As Mexico and Saudi Arabia fight over a deal to bring the oil-price war to an end, Mexico has a powerful defense: a massive Wall Street hedge shielding it from low prices.
With talks well into their third day, the Mexican sovereign oil hedge, which insures the Latin American country against low prices and is considered a state secret, is a factor that may make the country less inclined to accept the OPEC+ agreement.
For the last two decades, Mexico has bought so-called Asian style put options from a small group of investment banks and oil companies, in what’s considered Wall Street’s largest — and most closely guarded — annual oil deal.
The options give Mexico the right to sell its oil at a predetermined price. They are the equivalent of an insurance policy: the country banks all gains from higher prices but enjoys the security of a minimum floor. So if oil prices remain weak or plunge even further, Mexico will still book higher prices.
The hedge isn’t the only reason Mexico is holding out. But it strengthens the country’s hand and makes it less desperate for a deal than countries whose budgets have been ravaged by the collapse in oil prices since the start of the year — first because of the coronavirus and then because of the price war launched by Saudi Arabia.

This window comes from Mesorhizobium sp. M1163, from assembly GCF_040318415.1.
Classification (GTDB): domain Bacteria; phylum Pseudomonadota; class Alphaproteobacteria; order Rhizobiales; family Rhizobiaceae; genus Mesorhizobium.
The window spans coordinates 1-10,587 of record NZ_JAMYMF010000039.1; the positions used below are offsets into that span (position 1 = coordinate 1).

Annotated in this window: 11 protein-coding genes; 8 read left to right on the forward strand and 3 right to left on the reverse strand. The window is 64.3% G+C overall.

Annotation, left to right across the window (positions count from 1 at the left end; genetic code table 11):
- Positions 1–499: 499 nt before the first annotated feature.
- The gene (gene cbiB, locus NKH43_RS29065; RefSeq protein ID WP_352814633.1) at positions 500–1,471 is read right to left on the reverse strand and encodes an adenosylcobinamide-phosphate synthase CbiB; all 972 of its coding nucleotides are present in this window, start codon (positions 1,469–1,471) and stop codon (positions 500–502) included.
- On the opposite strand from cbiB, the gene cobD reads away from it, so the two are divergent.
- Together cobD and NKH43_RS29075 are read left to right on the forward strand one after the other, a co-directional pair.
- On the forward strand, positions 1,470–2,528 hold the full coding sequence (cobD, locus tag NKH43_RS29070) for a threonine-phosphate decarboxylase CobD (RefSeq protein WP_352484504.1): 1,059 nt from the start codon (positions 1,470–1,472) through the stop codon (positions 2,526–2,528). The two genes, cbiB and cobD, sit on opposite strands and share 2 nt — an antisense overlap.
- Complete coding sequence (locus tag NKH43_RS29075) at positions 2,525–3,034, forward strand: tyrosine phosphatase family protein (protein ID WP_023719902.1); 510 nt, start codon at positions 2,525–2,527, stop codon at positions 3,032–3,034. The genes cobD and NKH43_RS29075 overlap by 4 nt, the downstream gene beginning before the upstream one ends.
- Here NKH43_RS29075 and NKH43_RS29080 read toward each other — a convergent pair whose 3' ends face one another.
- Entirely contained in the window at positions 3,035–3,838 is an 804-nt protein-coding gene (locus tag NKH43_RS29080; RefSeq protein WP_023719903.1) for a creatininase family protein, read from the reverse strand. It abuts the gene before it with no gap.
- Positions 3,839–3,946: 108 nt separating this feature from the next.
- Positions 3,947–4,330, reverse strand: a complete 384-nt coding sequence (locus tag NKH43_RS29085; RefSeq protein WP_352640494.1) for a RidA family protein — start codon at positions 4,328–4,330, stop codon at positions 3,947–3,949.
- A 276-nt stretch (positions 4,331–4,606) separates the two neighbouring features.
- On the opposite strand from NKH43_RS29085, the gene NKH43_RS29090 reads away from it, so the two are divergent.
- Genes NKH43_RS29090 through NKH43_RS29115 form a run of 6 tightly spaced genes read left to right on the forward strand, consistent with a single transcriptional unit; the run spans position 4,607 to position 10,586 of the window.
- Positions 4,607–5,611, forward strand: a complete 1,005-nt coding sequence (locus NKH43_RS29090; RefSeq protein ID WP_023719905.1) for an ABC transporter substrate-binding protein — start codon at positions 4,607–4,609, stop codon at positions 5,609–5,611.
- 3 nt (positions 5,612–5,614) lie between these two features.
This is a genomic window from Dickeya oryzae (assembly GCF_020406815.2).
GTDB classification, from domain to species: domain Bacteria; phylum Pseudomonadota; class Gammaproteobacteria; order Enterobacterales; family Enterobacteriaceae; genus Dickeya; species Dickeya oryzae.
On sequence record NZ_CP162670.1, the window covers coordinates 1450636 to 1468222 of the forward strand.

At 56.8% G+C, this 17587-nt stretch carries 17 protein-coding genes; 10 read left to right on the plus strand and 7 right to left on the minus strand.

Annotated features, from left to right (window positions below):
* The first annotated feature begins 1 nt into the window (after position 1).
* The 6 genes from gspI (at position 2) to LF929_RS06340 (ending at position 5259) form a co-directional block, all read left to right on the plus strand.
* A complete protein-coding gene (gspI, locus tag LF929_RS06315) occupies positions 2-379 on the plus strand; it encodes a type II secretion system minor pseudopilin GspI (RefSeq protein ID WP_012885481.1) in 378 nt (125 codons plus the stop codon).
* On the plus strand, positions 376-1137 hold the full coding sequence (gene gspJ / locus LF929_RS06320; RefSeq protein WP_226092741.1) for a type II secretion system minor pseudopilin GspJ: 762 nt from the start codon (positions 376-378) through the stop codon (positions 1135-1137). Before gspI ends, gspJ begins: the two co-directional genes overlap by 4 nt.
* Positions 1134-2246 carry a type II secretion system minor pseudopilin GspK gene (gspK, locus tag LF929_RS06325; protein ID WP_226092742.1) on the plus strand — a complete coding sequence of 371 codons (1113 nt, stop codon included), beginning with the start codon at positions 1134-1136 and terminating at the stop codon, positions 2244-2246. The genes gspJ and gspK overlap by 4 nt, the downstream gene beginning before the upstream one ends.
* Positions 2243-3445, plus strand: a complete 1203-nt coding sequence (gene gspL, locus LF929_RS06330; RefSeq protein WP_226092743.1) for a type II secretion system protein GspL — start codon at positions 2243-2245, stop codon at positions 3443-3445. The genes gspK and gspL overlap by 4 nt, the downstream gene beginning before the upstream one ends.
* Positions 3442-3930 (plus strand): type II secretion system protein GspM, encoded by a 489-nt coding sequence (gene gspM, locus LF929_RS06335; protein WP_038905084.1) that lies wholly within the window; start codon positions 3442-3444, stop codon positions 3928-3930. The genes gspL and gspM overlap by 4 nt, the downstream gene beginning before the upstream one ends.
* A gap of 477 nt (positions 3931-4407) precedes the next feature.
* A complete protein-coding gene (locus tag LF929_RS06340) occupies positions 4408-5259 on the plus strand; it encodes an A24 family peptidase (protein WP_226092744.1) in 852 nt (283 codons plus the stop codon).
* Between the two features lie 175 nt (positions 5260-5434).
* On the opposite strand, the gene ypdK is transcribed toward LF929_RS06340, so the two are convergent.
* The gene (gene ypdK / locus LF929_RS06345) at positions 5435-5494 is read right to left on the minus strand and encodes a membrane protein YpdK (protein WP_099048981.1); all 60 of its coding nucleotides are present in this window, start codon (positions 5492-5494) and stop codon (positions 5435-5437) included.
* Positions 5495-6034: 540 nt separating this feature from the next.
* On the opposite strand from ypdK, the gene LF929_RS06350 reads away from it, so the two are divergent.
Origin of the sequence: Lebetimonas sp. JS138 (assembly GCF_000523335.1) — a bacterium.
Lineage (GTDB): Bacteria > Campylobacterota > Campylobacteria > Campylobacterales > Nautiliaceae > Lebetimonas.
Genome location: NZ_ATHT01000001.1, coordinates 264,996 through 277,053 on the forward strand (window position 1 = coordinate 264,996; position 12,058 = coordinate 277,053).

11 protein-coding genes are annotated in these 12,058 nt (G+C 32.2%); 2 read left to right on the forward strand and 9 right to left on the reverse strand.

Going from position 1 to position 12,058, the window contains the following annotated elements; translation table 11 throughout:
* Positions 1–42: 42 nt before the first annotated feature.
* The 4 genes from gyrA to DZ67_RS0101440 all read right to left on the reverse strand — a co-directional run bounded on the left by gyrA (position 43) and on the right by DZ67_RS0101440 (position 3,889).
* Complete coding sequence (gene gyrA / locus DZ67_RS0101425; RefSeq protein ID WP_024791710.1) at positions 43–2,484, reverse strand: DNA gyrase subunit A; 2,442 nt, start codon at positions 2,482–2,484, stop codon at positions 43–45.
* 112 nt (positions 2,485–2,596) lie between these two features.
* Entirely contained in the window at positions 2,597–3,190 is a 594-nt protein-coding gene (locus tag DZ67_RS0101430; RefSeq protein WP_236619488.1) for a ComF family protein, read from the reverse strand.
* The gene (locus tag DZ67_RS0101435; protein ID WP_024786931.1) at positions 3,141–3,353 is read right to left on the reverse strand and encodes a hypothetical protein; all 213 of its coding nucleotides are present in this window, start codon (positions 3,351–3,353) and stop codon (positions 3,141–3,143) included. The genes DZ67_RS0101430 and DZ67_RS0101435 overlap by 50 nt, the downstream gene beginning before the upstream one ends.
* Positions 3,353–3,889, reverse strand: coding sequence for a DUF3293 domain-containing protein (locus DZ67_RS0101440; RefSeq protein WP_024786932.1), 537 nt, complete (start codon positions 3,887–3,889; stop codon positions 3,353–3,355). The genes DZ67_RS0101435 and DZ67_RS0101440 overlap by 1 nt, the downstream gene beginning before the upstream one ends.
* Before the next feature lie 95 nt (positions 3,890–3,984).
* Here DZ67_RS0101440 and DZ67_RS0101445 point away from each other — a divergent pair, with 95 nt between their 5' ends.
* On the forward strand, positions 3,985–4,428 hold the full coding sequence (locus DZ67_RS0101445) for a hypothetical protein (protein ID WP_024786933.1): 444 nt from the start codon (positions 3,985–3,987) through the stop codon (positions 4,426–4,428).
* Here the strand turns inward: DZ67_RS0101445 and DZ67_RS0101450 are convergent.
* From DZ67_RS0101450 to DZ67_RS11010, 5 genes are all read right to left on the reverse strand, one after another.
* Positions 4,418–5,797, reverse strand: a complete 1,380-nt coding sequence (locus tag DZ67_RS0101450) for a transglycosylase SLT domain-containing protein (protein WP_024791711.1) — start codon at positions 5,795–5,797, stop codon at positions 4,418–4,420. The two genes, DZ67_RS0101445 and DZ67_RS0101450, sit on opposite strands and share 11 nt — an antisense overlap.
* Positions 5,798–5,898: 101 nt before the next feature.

The main reason driving President Andres Manuel Lopez Obrador, a left-wing populist, to resist the deal is his pledge to revive oil production via state-owned Petroleos Mexicanos. Slashing 400,000 barrels a day to comply with the OPEC+ deal, rather than the 100,000 barrels a day that Mexico has counter-offered to Saudi Arabia, would put on hold his ambitious plan to return Pemex to its former glory.
The hedge has shielded Mexico in every downturn over the last 20 years: it made $5.1 billion when prices crashed in 2009 during the global financial crisis, and it received $6.4 billion in 2015 and another $2.7 billion in 2016 after Saudi Arabia waged another price war.
The operation comes at a cost. In recent years, Mexico has spent about $1 billion annually buying the options.
“The insurance policy isn’t cheap,” Mexican Finance Minister Arturo Herrera told broadcaster Televisa on March 10. “But it’s insurance for times like now. Our fiscal budget isn’t going to be hit.”
Pemex, the state-owned company, has its own separate, smaller oil hedge. This year, Pemex hedged 234,000 barrels a day at an average of $49 a barrel.
Mexico has disclosed very few details about its insurance for 2020 after it declared the sovereign hedge a state secret. However, based on limited public information, alongside historical data about previous years, it’s possible to make a rough estimate of the potential payout if prices remain low.
The government told lawmakers it has guaranteed revenues to support the assumptions for oil prices made in the country’s budget — of $49 a barrel for the Mexican oil export basket, equivalent to about $60-$65 a barrel for Brent crude.